A Tale of Two Keynotes (from Michael Gartenberg):
Forget for a moment what’s going to be announced next week. It’s interesting to note that while there’s lots of speculation about what Mr. Jobs will announce on Tuesday, there’s almost no chatter that I see about what Mr. Gates will speak about on Sunday evening.
Google wins eyeball auction for China’s largest mobile phone provider, China Mobile. Reportedly 300 million subscribers. Google also announced a partnership with a Chinese peer-to-peer file downloading service, Xunlei Networking Technologies. The Xunlei website does 50 million downloads a day.
Microsoft patched a total of 41 critical vulnerabilities in its various Office products last year, accounting for more than one third of the 104 “critical” flaws the company patched in all of 2006.
Office also plays a prominent role in so-called “targeted” attacks.
Gartner says Vista isn’t done. Heck, who cares about drivers and application compatibility? However, the drive makers say there will actually be hybrid hard drives using Vista’s ReadyDrive feature in the first quarter.
Speaking of Gartner, Microsoft wants you to know that ”Microsoft Corp. is positioned in the “Visionaries” quadrant of the SSL VPN Magic Quadrant, published recently by Gartner Inc.” I guess that means Microsoft’s acquisition of Whale Communications was a good idea.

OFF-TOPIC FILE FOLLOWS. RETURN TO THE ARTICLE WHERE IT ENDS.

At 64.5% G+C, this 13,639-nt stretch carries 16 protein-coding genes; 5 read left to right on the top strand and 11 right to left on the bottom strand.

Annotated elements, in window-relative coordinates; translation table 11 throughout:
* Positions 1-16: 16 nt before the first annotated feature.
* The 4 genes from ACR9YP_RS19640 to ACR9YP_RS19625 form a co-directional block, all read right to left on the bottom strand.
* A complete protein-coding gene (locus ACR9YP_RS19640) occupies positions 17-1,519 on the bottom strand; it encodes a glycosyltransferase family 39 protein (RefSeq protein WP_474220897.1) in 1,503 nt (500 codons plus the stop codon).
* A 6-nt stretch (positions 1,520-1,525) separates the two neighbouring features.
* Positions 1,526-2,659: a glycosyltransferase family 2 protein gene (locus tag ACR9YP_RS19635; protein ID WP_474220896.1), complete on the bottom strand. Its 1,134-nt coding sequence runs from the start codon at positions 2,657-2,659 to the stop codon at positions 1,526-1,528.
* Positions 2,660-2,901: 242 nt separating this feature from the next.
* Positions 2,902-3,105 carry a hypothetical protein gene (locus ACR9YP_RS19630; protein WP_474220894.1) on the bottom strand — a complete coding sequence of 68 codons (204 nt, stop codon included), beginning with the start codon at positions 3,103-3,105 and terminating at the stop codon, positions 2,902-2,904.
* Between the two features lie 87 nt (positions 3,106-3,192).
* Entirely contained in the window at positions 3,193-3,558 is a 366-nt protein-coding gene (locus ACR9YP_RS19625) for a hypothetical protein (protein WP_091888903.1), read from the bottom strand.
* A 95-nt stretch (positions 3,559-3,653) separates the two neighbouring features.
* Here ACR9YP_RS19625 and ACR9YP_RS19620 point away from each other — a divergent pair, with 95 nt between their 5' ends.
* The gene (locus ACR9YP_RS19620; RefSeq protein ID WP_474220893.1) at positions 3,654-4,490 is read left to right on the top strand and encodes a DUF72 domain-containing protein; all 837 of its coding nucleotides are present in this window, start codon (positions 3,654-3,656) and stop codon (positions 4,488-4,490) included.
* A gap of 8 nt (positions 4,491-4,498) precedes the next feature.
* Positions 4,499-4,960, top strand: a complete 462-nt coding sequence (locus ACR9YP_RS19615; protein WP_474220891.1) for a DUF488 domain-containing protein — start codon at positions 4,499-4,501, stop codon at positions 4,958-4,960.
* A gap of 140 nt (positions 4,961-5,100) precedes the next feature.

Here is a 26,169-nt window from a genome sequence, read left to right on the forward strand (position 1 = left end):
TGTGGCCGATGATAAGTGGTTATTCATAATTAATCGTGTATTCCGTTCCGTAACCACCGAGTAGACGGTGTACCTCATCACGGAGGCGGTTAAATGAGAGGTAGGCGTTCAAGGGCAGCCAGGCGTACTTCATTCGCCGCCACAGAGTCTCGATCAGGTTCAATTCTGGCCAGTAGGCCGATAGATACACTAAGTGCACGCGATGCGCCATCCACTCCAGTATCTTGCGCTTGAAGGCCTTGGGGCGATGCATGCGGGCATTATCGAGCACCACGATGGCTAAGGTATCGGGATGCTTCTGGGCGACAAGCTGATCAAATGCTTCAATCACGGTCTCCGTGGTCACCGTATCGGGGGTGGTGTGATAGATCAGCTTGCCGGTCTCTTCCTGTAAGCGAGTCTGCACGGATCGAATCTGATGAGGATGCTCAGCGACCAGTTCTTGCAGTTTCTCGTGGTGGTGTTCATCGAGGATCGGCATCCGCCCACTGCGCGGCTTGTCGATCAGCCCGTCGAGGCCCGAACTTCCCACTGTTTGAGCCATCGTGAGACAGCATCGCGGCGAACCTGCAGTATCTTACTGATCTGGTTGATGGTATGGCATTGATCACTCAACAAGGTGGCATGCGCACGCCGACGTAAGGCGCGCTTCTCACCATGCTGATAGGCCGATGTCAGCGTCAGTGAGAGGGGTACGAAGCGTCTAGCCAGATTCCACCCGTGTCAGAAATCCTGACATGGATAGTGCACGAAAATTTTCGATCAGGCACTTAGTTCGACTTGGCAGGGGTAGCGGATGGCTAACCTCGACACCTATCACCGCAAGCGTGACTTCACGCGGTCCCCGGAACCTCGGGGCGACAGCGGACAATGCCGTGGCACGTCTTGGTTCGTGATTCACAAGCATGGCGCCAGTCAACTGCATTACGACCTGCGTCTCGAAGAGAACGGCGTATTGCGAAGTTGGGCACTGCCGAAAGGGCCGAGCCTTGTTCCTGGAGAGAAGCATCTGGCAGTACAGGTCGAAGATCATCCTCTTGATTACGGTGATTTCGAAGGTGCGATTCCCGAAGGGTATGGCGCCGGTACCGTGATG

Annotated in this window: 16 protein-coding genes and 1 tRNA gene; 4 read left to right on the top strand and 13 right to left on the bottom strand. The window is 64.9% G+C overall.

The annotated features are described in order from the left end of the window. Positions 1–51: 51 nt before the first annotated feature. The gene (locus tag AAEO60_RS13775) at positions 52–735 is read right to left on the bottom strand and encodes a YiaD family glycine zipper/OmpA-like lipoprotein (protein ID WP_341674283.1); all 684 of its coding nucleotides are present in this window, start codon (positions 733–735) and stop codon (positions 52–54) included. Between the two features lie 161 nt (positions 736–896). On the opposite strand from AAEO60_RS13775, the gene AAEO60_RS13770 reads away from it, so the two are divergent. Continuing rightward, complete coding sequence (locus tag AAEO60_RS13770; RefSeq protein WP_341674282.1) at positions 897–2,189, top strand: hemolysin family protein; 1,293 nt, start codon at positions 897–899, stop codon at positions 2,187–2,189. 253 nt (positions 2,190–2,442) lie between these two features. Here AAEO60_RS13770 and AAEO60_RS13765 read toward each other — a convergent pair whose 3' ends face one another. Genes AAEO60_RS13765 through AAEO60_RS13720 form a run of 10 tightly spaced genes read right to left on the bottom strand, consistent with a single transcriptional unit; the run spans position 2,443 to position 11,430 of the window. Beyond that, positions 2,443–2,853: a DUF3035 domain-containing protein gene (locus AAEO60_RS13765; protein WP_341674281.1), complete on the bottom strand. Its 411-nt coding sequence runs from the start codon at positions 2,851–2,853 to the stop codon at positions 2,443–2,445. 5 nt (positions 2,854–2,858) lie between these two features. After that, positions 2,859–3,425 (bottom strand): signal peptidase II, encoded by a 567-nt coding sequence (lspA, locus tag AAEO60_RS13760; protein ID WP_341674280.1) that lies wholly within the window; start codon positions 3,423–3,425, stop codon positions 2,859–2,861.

Xbox 360 refresh named Zephyr on the way? Maybe, but don’t hold your breath because it’s supposed to use the 65nm CPU that was reported last week to be delayed to mid 2007.
As the OpenAjax Alliance nears its one-year anniversary, the software developer and vendor consortium is making headway toward its goal of standardizing AJAX technologies — and it may even lure into the fold the industry’s most notorious standards scofflaw, Microsoft.
“They look at this point like they’ll probably join,” said David Boloker, IBM’s CTO for emerging technologies and the chair of OpenAjax’s steering committee. “They’re going through the legal documents.”
Live testimony has started in Microsoft’s Iowa antitrust trial with Ronald Alepin, an expert witness for the plaintiffs. Microsoft’s legal team was able to get the judge to limit his testimony.
Last but not least, Microsoft has put out a tongue-in-cheek web comic book to promote Office 2007. Not bad actually, but most things are better than the dinosaur heads and everything is better than Microsoft’s recent viral advertising efforts. Still, my favorite current Microsoft ad is from the “The Difference is Obvious” campaign for Visual Studio. Talk about appealing to primal urges – the coder who uses Visual Studio gets a better laptop, a BMW to replace his bicycle, and quite likely the girl. (It looks even more appealing in the full page print ads.)